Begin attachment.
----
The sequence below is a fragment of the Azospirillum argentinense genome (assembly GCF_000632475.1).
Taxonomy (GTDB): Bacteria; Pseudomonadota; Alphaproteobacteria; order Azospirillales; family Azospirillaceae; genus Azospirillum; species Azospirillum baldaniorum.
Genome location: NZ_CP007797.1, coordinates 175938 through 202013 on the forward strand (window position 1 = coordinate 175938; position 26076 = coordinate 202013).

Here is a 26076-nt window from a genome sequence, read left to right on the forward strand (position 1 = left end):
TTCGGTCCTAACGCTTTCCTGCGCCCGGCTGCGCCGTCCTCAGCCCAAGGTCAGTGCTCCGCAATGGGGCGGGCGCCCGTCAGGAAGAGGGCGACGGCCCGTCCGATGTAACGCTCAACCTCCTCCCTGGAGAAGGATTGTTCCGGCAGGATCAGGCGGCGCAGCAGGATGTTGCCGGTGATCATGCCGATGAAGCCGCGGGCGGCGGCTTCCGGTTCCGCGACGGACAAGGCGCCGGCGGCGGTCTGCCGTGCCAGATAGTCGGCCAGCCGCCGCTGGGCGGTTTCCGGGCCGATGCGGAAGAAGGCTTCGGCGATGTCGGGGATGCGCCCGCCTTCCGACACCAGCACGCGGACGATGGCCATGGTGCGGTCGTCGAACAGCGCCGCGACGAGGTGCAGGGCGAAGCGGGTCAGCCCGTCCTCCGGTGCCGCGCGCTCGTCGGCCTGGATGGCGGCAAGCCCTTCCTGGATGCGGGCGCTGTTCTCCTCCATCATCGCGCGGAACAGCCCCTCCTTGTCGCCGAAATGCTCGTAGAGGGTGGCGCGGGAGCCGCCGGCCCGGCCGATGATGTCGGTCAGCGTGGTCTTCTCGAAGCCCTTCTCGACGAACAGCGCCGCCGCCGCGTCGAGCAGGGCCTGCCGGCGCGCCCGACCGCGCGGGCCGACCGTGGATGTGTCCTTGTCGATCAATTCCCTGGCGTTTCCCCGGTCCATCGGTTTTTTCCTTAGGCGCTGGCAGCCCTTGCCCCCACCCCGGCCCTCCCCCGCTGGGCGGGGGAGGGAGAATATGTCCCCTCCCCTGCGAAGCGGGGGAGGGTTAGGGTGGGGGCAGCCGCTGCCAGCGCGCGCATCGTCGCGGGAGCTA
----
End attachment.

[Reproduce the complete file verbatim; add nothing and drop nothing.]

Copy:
The sequence below is a fragment of the Azospirillum argentinense genome (assembly GCF_000632475.1).
Taxonomy (GTDB): Bacteria; Pseudomonadota; Alphaproteobacteria; order Azospirillales; family Azospirillaceae; genus Azospirillum; species Azospirillum baldaniorum.
Genome location: NZ_CP007797.1, coordinates 175938 through 202013 on the forward strand (window position 1 = coordinate 175938; position 26076 = coordinate 202013).

Here is a 26076-nt window from a genome sequence, read left to right on the forward strand (position 1 = left end):
TTCGGTCCTAACGCTTTCCTGCGCCCGGCTGCGCCGTCCTCAGCCCAAGGTCAGTGCTCCGCAATGGGGCGGGCGCCCGTCAGGAAGAGGGCGACGGCCCGTCCGATGTAACGCTCAACCTCCTCCCTGGAGAAGGATTGTTCCGGCAGGATCAGGCGGCGCAGCAGGATGTTGCCGGTGATCATGCCGATGAAGCCGCGGGCGGCGGCTTCCGGTTCCGCGACGGACAAGGCGCCGGCGGCGGTCTGCCGTGCCAGATAGTCGGCCAGCCGCCGCTGGGCGGTTTCCGGGCCGATGCGGAAGAAGGCTTCGGCGATGTCGGGGATGCGCCCGCCTTCCGACACCAGCACGCGGACGATGGCCATGGTGCGGTCGTCGAACAGCGCCGCGACGAGGTGCAGGGCGAAGCGGGTCAGCCCGTCCTCCGGTGCCGCGCGCTCGTCGGCCTGGATGGCGGCAAGCCCTTCCTGGATGCGGGCGCTGTTCTCCTCCATCATCGCGCGGAACAGCCCCTCCTTGTCGCCGAAATGCTCGTAGAGGGTGGCGCGGGAGCCGCCGGCCCGGCCGATGATGTCGGTCAGCGTGGTCTTCTCGAAGCCCTTCTCGACGAACAGCGCCGCCGCCGCGTCGAGCAGGGCCTGCCGGCGCGCCCGACCGCGCGGGCCGACCGTGGATGTGTCCTTGTCGATCAATTCCCTGGCGTTTCCCCGGTCCATCGGTTTTTTCCTTAGGCGCTGGCAGCCCTTGCCCCCACCCCGGCCCTCCCCCGCTGGGCGGGGGAGGGAGAATATGTCCCCTCCCCTGCGAAGCGGGGGAGGGTTAGGGTGGGGGCAGCCGCTGCCAGCGCGCGCATCGTCGCGGGAGCTA